Travellers Rest was the home of Judge John Overton, who built the home in 1799. John Overton was an advisor and close friend to Andrew Jackson, who was Judge at the Superior Court of Tennessee during the time.
The home was originally built as a two-story, four-room Federal-style clapboard structure; additions were built on to it in 1812, 1828 and 1887. Overton originally named his plantation ‘Golgotha,’ which meant “Place of the Skulls,” due to the prehistoric skulls that were often unearthed while digging up the site for the home’s construction. He later changed its name to Travellers Rest to reflect the peaceful nature of the home to him after his long horseback rides, required of him as a circuit judge. Overton died at his plantation in 1833.
At the beginning of the Civil War, Overton’s widow occupied the home until her death in 1862. After her passing, her son John and his wife Harriet and their children continued to occupy the home. The plantation’s farm, which covered 1,050 acres and was worked by 80 slaves, was valued at $68 million during this time.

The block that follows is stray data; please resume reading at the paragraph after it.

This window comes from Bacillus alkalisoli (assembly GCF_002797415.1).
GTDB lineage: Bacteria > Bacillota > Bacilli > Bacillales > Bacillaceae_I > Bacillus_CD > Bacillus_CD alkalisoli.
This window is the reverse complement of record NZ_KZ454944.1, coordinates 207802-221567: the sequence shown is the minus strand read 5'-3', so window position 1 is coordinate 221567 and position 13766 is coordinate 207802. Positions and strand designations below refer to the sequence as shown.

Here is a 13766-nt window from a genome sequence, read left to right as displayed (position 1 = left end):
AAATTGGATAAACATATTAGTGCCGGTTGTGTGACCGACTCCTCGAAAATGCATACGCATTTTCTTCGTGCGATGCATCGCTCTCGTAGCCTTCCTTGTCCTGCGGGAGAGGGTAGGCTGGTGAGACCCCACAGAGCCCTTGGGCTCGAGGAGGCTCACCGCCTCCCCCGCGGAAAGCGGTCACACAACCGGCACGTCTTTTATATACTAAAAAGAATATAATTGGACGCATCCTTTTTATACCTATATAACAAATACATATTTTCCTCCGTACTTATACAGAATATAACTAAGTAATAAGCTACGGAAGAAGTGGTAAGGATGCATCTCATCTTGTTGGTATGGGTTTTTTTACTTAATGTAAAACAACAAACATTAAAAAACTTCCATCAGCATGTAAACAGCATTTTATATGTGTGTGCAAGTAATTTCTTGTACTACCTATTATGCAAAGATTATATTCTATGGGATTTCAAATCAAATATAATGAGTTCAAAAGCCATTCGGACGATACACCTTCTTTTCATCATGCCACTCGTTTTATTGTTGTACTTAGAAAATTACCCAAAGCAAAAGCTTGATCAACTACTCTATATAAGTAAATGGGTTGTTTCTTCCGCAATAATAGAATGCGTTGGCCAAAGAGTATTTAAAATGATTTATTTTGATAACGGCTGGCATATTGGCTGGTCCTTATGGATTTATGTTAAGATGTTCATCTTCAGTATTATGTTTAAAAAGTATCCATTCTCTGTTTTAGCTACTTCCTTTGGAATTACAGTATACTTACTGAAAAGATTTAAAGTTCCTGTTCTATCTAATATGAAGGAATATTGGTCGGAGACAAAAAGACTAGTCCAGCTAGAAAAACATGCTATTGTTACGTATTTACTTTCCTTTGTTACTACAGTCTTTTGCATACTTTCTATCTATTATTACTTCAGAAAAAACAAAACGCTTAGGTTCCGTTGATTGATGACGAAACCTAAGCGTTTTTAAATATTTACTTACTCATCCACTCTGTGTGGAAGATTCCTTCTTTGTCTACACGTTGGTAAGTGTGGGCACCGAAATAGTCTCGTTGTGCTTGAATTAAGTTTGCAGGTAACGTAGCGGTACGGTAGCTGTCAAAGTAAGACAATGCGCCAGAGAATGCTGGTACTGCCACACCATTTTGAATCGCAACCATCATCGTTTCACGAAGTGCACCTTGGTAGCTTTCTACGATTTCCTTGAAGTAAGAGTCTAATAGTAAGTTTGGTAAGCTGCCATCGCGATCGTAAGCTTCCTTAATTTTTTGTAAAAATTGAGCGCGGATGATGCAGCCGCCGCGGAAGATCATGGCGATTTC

In 1954, the plantation was saved from demolition and restored to become a museum, showcasing the life of work of John Overton and the plantation’s role in the Civil War. In 1995, during the construction of a visitor’s center, additional archaeological findings were reported on the property in the form of human burial remains.
Travellers Rest is on the National Register of Historic Places and available for visiting and touring Monday – Friday from 10 a.m. to 4:30 p.m. and Sunday from 1 p.m. to 4:30 p.m. Visit www.travellersrestplantation.org for more details or visit their Facebook page here.